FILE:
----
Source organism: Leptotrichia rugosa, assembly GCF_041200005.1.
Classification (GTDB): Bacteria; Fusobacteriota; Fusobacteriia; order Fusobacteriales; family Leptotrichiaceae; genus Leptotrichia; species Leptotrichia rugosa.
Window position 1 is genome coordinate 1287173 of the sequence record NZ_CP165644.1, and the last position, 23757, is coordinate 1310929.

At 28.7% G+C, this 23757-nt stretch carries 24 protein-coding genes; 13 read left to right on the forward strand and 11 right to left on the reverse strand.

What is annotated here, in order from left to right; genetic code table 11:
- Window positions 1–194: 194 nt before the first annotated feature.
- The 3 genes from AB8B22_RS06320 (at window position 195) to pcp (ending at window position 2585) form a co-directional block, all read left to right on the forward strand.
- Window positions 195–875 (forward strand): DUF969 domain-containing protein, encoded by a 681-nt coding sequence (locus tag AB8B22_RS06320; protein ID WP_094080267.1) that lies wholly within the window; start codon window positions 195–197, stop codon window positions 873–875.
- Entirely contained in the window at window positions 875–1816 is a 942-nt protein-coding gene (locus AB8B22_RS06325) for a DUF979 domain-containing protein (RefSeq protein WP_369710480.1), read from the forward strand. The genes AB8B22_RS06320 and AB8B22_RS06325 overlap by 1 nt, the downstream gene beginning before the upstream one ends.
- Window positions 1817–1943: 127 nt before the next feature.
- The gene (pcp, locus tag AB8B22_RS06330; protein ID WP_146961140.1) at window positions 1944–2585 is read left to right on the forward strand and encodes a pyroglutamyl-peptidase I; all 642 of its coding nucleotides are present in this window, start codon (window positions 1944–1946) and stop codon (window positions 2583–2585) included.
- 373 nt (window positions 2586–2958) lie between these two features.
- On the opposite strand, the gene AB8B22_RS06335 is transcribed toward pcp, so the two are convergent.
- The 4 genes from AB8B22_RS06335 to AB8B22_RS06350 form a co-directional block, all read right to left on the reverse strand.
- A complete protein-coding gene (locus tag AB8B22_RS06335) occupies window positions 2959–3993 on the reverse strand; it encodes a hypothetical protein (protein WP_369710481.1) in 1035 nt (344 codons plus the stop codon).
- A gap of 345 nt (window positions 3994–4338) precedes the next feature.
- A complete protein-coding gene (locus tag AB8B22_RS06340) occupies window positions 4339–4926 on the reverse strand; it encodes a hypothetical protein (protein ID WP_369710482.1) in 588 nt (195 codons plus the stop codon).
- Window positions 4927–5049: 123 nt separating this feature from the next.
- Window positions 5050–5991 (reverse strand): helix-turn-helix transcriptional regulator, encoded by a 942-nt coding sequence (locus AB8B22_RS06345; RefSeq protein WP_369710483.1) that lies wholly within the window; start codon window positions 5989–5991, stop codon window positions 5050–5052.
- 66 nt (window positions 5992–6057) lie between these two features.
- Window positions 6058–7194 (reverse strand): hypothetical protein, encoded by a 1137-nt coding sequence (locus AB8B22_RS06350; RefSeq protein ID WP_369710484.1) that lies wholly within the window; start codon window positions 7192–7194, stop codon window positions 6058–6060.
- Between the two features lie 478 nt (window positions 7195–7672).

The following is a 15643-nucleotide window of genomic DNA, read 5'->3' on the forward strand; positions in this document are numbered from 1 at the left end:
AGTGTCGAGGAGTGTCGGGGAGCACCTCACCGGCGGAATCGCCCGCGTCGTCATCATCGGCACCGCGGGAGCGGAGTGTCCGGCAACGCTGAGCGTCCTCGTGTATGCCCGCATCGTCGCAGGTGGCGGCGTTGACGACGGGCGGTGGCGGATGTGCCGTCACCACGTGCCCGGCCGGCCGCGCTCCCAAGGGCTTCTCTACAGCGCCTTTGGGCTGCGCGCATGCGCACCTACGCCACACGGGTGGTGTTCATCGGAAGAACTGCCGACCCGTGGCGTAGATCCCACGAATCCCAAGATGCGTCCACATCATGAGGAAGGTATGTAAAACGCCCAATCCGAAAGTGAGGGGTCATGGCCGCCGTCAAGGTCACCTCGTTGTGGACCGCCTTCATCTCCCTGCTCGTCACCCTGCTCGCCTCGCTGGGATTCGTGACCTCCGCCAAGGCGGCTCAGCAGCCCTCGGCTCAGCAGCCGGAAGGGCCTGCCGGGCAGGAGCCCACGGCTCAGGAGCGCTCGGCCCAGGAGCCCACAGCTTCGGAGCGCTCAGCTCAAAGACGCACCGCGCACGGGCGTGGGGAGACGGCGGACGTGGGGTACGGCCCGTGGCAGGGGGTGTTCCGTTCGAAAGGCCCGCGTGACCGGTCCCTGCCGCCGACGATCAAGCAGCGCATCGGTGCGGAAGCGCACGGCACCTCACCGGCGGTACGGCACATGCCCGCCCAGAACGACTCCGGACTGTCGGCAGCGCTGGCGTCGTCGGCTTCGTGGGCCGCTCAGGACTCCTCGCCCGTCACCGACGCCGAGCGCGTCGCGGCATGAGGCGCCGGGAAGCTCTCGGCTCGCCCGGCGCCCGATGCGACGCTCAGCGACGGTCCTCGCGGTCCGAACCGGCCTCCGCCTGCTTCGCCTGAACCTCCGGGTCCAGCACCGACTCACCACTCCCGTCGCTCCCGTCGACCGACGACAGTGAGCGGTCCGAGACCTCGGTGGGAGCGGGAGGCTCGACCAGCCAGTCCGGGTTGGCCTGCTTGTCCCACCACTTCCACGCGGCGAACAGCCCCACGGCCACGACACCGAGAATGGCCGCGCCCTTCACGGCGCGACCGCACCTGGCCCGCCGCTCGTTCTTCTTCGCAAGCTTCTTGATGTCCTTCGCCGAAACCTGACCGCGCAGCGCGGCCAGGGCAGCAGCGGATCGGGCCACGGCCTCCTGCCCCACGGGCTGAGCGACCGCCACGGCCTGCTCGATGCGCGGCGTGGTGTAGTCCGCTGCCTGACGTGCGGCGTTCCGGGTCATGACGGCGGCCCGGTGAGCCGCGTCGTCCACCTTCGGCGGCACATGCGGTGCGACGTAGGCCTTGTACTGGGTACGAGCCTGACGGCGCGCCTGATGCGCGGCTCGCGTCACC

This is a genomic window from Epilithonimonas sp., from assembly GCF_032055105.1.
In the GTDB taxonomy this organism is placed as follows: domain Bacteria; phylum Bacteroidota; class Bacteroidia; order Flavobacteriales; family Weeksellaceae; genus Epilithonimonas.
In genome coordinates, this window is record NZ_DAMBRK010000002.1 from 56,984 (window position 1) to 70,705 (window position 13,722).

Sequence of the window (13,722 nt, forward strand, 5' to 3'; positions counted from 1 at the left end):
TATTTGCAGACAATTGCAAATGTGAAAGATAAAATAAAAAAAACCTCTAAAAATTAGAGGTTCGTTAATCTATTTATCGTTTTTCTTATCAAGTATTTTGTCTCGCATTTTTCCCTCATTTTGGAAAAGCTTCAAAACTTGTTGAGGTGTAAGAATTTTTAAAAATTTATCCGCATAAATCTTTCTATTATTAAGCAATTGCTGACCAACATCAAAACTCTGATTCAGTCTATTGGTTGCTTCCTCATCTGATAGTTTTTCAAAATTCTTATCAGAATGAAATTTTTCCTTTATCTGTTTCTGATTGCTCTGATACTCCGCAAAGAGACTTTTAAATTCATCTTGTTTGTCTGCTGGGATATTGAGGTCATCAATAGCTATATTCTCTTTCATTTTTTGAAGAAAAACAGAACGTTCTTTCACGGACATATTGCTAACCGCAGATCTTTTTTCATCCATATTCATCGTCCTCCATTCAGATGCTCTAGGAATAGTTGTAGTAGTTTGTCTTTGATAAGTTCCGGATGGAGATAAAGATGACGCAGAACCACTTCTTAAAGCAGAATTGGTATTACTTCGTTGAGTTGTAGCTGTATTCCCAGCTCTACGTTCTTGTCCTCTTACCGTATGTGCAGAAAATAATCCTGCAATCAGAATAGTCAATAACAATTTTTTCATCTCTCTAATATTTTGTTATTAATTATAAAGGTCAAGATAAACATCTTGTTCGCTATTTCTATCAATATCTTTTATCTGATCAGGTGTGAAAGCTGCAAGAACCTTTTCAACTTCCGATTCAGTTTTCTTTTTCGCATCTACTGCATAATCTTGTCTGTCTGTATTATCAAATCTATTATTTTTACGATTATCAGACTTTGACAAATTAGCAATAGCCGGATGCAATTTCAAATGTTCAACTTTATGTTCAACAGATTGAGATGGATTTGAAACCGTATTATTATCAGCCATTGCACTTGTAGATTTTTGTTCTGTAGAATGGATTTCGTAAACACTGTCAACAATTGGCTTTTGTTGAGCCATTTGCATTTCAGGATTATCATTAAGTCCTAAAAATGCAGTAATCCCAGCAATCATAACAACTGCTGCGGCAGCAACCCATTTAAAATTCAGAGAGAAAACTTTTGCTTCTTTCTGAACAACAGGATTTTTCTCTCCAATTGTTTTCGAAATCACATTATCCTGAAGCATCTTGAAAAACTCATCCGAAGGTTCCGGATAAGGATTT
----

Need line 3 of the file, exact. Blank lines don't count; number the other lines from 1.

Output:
Window position 1 is genome coordinate 1287173 of the sequence record NZ_CP165644.1, and the last position, 23757, is coordinate 1310929.